I will admit that watching a play about programming sounded awkward at first, but then I reminded myself that 1) the spectacles that Sumana mentioned from previous !!Cons have only been amazing, and 2) when I go to plays about far more uncomfortably introspective topics, I generally end up learning something about myself and/or the world. It’s sometimes not even something that can be put into words – but that’s exactly the point. Some things are very hard to describe by speaking at a room with a slideshow behind you. Perhaps one of these non-talks will inspire, delight, and amaze in a way that’s uniquely deep.
We are still exuberant about accepting traditional-format talks and are looking forward to seeing all of the cool, fun, scary things that you have done with computers. Polish up your demos, dust off and re-submit your !!Con talks that didn’t make it in previous years, think about the fun bug that you defeated, and come tell us about it. If you want some more information before we post the CFP: Lindsey Kuper, organizer emeritus now leading the charge on the west coast, has a great article about the kinds of talks we’re not looking for. I’ve written previously about how we select the talks.
I’m optimistic about this widening of our focus. Similar to our inclusion efforts, there’s a difference between not-not-permitting and inviting. If people had submitted drama/magic/spectacle to previous !!Con we would have judged it seriously, but to openly request it alongside the traditional talks breaks down the assumption that a 10-minute !!Con slot is only for a “talk”, which, to be honest, is just because that’s what other conferences do. I like to think of us as more avant-garde than that.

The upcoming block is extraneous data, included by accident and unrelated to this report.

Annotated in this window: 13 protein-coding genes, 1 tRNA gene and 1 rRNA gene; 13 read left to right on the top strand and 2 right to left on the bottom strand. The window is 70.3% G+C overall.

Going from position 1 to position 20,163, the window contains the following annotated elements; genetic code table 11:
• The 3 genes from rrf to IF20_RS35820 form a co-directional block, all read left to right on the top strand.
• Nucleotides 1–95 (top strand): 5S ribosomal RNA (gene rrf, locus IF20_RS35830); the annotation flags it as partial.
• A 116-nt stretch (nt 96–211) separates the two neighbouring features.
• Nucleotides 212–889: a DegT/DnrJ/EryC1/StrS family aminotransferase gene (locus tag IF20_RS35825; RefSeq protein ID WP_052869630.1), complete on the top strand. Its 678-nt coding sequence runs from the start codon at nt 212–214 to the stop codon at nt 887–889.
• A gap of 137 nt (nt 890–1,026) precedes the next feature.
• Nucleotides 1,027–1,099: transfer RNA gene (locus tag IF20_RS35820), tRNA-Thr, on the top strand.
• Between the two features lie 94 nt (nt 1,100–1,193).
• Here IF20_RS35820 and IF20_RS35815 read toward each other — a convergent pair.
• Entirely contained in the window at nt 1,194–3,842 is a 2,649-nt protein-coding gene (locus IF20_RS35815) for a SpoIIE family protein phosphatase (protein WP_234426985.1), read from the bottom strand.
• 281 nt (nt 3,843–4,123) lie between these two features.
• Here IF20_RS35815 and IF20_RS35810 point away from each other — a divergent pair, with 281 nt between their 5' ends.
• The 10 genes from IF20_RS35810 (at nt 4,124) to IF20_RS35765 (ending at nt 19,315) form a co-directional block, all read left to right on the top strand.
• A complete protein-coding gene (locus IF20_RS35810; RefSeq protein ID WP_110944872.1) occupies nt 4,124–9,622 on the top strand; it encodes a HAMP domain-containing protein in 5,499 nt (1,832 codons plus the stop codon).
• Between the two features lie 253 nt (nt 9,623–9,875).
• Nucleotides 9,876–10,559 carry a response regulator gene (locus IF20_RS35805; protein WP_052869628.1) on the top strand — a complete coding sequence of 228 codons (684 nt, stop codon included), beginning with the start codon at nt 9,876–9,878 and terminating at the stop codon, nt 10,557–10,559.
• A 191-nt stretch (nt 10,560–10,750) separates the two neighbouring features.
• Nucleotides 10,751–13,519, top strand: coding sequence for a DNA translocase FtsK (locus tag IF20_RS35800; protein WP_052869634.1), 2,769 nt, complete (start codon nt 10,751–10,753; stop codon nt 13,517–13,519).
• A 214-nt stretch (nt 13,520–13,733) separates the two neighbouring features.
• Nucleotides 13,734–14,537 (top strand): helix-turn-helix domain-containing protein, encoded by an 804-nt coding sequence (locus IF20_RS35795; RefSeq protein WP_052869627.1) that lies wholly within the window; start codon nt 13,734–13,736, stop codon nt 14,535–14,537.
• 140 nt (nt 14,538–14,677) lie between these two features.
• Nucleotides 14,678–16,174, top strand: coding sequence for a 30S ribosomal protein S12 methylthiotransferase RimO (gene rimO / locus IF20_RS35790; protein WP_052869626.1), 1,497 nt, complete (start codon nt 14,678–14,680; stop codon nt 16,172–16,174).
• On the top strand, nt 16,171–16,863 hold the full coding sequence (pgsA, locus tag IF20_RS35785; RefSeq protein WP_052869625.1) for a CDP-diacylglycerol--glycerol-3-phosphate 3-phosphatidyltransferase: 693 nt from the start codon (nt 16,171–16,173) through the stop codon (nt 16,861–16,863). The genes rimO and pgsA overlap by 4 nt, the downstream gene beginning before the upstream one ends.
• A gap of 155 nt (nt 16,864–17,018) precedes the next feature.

That’s a really intriguing idea.
I’m not that knowledgeable about the subject matter of existing plays – and how often computers appear in said subject matter – so I shan’t comment on the novelty of your idea.
I’m reminded of a book I read by Suzi Gabik, called ‘Has Modernism Failed’, in which she commented that images of industry and industrial machines have seldom appeared in artwork (which are from the period of time that she considers in her book), despite the Industrial Revolution. She gives the example of Monet’s picture ‘Saint-Lazare Station, Arrival of a Train, 1877’ as an example of how “anomalous” (or rare, rather) it is to see depictions of industry, or the industrial, in art. (and even in Monet’s picture, the industrial is barely recognisable).
Having said all these, you and Sumana Harihareswara may be on to something, in promoting/encouraging creative work about computers. I would be interested to hear what comes/came up for you in such a pursuit – what you encountered, and was it to your expectations – or even your thoughts on Gabik’s claim that the industrial (and by association, computers) has been rarely represented in art.